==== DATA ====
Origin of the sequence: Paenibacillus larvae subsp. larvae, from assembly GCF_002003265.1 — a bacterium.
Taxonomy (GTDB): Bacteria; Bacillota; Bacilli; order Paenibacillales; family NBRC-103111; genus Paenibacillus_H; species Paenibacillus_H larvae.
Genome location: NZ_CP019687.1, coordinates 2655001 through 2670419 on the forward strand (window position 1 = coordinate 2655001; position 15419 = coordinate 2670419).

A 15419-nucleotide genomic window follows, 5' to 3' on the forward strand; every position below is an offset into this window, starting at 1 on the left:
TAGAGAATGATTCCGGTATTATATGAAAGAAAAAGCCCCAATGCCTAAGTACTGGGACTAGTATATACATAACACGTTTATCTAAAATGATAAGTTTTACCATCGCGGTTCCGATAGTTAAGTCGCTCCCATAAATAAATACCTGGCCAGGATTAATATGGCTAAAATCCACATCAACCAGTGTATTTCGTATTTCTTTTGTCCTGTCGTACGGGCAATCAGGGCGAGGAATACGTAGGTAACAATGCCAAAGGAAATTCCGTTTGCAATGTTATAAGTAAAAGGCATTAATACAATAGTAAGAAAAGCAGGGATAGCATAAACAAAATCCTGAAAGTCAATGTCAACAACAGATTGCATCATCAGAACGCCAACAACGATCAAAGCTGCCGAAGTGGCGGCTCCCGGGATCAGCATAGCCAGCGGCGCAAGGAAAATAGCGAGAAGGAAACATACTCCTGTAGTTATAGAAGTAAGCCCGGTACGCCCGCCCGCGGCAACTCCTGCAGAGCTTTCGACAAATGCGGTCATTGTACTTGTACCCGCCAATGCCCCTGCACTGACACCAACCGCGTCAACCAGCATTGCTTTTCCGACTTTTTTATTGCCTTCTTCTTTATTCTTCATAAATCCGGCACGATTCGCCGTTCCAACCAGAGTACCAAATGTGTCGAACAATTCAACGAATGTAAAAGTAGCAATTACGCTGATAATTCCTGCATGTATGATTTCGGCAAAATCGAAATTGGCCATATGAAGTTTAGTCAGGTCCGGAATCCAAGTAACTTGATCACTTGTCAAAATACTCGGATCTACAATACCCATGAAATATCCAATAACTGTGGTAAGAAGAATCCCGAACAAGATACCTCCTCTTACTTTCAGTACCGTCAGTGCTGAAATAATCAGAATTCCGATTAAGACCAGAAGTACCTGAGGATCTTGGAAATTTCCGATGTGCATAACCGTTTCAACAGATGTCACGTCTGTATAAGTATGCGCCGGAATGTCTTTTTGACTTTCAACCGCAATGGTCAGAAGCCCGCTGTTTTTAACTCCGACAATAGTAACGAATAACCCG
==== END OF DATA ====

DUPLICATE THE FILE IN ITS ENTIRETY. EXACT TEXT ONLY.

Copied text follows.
Origin of the sequence: Paenibacillus larvae subsp. larvae, from assembly GCF_002003265.1 — a bacterium.
Taxonomy (GTDB): Bacteria; Bacillota; Bacilli; order Paenibacillales; family NBRC-103111; genus Paenibacillus_H; species Paenibacillus_H larvae.
Genome location: NZ_CP019687.1, coordinates 2655001 through 2670419 on the forward strand (window position 1 = coordinate 2655001; position 15419 = coordinate 2670419).

A 15419-nucleotide genomic window follows, 5' to 3' on the forward strand; every position below is an offset into this window, starting at 1 on the left:
TAGAGAATGATTCCGGTATTATATGAAAGAAAAAGCCCCAATGCCTAAGTACTGGGACTAGTATATACATAACACGTTTATCTAAAATGATAAGTTTTACCATCGCGGTTCCGATAGTTAAGTCGCTCCCATAAATAAATACCTGGCCAGGATTAATATGGCTAAAATCCACATCAACCAGTGTATTTCGTATTTCTTTTGTCCTGTCGTACGGGCAATCAGGGCGAGGAATACGTAGGTAACAATGCCAAAGGAAATTCCGTTTGCAATGTTATAAGTAAAAGGCATTAATACAATAGTAAGAAAAGCAGGGATAGCATAAACAAAATCCTGAAAGTCAATGTCAACAACAGATTGCATCATCAGAACGCCAACAACGATCAAAGCTGCCGAAGTGGCGGCTCCCGGGATCAGCATAGCCAGCGGCGCAAGGAAAATAGCGAGAAGGAAACATACTCCTGTAGTTATAGAAGTAAGCCCGGTACGCCCGCCCGCGGCAACTCCTGCAGAGCTTTCGACAAATGCGGTCATTGTACTTGTACCCGCCAATGCCCCTGCACTGACACCAACCGCGTCAACCAGCATTGCTTTTCCGACTTTTTTATTGCCTTCTTCTTTATTCTTCATAAATCCGGCACGATTCGCCGTTCCAACCAGAGTACCAAATGTGTCGAACAATTCAACGAATGTAAAAGTAGCAATTACGCTGATAATTCCTGCATGTATGATTTCGGCAAAATCGAAATTGGCCATATGAAGTTTAGTCAGGTCCGGAATCCAAGTAACTTGATCACTTGTCAAAATACTCGGATCTACAATACCCATGAAATATCCAATAACTGTGGTAAGAAGAATCCCGAACAAGATACCTCCTCTTACTTTCAGTACCGTCAGTGCTGAAATAATCAGAATTCCGATTAAGACCAGAAGTACCTGAGGATCTTGGAAATTTCCGATGTGCATAACCGTTTCAACAGATGTCACGTCTGTATAAGTATGCGCCGGAATGTCTTTTTGACTTTCAACCGCAATGGTCAGAAGCCCGCTGTTTTTAACTCCGACAATAGTAACGAATAACCCG